L & T Respess Books has released a catalogue of Big Game Hunting & Guns. Most of the books are focused on hunting big game, be that the big game of America, or the really big game of Africa. Hunts similar to what we saw in the past continue in North America, but the African safaris are of another time. Culling of herds of African game, with large species now under grave threat, is a bit chilling, but this was a different time. White hunters bagged hundreds of lions, elephants, and the like in the days when most of Africa was a European colonial empire. Such use of another's land might not be much appreciated today, but then again it was less devastating then Americans virtually wiping out the buffalo on which the country's natives depended for survival. Hindsight is always clearer. In the day, great hunters, wealthy foreigners, and even one of America's greatest presidents, Theodore Roosevelt, made the trek to Africa and other far off places for the chance to bag a few (or a lot) of very large animals.
We start with one of the earlier accounts of hunting in Africa: Five Years of a Hunter's Life in the Far Interior of South Africa... by Roualeyn Cumming. This is an 1850 second edition, published the same years as the first. Cumming hunted lion, elephant, rhinoceros, hippopotamus, giraffe, and more during the days when there were “seemingly limitless herds of game in the region.” He even met David Livingtone in the back country when the latter was still more focused on missionary work than exploration. Item 10. Priced at $250.
The most famous of big game hunters, not necessarily for his hunting prowess but for his celebrity, was Theodore Roosevelt. That is not to say he wasn't adept at hunting too. Roosevelt loved challenges, and the bigger and more dangerous the better. It was a test of his mettle, or something. Item 23 is Roosevelt's African Game Trails: An Account of the Wanderings of an American Hunter-Naturalist. Indeed, it should be noted that Roosevelt was not only a hunter, but also a dedicated conservationist. Roosevelt's term as President ended on March 4, 1909, after, to his everlasting regret, he declined to seek reelection in 1908. Less than three weeks later, he was off on his African safari, an expedition sponsored by the Smithsonian institute. T.R. could not stand the thought of sitting around with nothing to do. The Smithsonian wanted specimens, and Roosevelt did not let them down. He brought back over 11,000, though this number includes plants, insects and the like. Still, what they bagged was “enormous even by the liberal standards of that era.” The book includes a listing of each big animal. $500.
Roosevelt's journey would be revisited half a century later by another Roosevelt. Item 20 is Sentimental Safari, by Kermit Roosevelt, Jr. Kermit was Theodore's grandson, their lives overlapping by three years. Kermit took his two sons along on this retracing of his grandfather's famous expedition. This copy of his 1963 book is signed by the author. $75.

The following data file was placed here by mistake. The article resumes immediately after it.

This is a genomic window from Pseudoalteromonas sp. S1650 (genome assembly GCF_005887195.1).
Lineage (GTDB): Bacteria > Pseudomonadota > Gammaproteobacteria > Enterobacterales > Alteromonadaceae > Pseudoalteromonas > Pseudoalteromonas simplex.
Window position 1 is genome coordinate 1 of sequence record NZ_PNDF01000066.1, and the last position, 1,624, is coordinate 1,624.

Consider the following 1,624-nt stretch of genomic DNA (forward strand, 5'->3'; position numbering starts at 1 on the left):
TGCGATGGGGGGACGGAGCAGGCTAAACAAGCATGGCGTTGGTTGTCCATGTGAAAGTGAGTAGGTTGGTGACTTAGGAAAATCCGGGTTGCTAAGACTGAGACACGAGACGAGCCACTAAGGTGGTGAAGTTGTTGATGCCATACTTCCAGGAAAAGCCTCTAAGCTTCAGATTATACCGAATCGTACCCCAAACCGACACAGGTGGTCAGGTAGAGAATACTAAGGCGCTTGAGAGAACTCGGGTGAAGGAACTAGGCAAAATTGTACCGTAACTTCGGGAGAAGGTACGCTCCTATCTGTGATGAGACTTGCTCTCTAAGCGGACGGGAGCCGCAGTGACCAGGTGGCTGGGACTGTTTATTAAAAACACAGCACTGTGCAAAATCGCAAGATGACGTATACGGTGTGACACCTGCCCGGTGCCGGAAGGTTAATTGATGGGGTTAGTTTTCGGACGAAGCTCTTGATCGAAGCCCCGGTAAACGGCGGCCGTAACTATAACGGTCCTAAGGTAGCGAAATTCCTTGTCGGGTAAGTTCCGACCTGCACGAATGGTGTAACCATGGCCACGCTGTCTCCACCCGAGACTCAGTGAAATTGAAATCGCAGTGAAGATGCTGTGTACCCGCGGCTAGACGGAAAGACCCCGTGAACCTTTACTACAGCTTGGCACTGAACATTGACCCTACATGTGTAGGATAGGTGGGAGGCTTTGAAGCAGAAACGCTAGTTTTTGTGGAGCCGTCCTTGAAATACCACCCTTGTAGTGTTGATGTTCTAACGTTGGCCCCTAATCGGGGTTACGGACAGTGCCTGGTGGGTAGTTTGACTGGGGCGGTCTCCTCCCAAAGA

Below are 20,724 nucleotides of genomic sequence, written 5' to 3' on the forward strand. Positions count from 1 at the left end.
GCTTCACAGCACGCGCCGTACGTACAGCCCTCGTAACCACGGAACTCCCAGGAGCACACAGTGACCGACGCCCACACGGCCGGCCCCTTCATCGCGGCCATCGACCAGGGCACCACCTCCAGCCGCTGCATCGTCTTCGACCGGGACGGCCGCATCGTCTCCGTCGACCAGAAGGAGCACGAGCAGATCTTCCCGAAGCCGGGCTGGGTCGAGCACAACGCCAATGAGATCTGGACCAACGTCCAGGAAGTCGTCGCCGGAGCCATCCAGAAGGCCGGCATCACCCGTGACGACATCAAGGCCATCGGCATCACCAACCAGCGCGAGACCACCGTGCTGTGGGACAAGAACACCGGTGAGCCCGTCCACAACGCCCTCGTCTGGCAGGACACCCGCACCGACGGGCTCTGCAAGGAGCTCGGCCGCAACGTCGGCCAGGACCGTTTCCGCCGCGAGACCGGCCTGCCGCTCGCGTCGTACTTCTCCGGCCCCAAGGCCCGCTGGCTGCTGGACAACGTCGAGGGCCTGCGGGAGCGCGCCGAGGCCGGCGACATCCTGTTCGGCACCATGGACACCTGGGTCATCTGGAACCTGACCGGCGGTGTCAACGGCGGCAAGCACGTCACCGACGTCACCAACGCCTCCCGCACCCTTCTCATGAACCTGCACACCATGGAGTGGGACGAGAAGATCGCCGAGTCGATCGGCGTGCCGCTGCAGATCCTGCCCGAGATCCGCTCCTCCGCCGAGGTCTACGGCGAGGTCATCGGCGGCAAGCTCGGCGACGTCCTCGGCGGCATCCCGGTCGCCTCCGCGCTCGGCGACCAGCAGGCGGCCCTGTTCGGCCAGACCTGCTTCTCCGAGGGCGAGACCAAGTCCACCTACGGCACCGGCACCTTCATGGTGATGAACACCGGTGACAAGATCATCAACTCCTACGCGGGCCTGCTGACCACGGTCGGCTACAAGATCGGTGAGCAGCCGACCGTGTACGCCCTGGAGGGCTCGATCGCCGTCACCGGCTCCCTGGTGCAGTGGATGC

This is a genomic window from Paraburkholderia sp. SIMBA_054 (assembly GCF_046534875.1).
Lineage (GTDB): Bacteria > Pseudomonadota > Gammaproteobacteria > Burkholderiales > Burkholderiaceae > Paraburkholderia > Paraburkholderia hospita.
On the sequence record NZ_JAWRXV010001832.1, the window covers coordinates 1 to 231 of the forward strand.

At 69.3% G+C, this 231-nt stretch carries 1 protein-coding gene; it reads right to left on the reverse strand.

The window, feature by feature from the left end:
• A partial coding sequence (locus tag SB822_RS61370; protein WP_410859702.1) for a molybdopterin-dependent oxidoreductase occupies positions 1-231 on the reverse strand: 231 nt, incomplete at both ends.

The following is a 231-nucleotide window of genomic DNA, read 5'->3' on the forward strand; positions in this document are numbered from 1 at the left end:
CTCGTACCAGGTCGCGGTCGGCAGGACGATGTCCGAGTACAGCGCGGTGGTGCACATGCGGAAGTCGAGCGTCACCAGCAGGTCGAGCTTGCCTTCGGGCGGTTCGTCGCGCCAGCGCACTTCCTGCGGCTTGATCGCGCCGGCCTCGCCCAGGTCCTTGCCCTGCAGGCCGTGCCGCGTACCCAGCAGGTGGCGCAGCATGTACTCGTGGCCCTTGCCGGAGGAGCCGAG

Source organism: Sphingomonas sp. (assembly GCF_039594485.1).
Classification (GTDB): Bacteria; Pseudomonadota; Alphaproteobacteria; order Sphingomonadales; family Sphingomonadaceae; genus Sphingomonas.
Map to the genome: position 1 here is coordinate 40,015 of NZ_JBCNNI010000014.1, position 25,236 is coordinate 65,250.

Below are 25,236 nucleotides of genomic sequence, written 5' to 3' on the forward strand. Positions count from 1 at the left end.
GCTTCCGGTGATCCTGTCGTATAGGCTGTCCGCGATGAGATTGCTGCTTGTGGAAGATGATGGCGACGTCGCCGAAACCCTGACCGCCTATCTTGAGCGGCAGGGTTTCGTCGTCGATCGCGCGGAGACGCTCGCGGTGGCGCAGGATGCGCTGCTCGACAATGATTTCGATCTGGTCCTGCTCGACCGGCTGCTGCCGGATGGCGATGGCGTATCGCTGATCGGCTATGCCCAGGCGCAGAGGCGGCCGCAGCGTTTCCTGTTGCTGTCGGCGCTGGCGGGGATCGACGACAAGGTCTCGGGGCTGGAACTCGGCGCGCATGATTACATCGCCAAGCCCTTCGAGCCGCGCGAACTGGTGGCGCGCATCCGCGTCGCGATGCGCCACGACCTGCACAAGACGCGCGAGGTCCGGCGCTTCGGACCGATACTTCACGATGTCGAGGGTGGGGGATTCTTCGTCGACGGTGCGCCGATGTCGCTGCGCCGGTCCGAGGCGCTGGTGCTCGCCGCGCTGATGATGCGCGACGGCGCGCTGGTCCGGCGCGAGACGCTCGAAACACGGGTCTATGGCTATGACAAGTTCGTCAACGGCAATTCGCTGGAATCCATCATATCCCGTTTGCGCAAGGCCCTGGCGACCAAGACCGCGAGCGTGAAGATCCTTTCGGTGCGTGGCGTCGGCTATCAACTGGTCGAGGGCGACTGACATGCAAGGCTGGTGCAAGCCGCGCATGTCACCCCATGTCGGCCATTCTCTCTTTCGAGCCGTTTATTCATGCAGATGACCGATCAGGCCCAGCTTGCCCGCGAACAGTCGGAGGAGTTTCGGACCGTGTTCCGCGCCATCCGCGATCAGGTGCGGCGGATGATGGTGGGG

We'll add one more Roosevelt, but this is an unexpected one. Elliott Roosevelt was not an offspring of Theodore, but rather, his brother. The brothers were close, and Elliott was the more charming, and seemingly headed for the greater success of the two brothers. However, the younger Elliott would become an alcoholic at an early age, which would lead to madness and a suicide attempt from which the injuries soon proved fatal. He was only 34. Item 136 is Hunting Big Game in the Eighties: The Letters of Elliott Roosevelt, Sportsman. This book was edited by Elliott's daughter, Anna Eleanor Roosevelt. She usually just left off the “Anna.” Eleanor was only 9 when Elliott died, but he had written her many letters about his trips during that time. Elliott's death left her an orphan as her mother had died two years earlier. These letters focus mainly on Elliott's big game hunting in Africa. The book was published in 1933, the year Eleanor became first lady when her husband, Franklin, took office as President. $75.
Almost all of these hunting books were written by men, but here is an exception: Caravans and Cannibals, by Mary Hastings Bradley, published in 1926. Mary Hastings was a writer who had already published a couple of books about Egypt when she got married. Herbert Bradley was a big game hunter, so the two took off on an expedition to the Belgian Congo in the early 1920's. They hunted elephant, buffalo, and lions. The book comes with a three-page letter concerning some monkey skins she obtained in Africa. Why did she want monkey skins? On second thought, I don't want to know why. Item 48. $125.
If hunting in Africa is too hot and steamy for your taste, you could try this one: Stalks in the Himalaya, Jottings of a Sportsman-Naturalist, by E. P. Stebbing, published in 1912. The game was far different here. There were no lions, elephants, hippos or rhinos. Instead, they hunted animals like the goral, serow, tahr, and markhor. Huh? Am I the only one who has never heard of these animals? It turns out they are all real, and generally of small populations living under conditions where few species dare to tread. All are described as “goat-like,” but this is not surprising as few animals can manage the high steep terrain like a mountain goat. Item 166. $125.
L & T Respess Books may be reached at 413-727-3435 or firstname.lastname@example.org.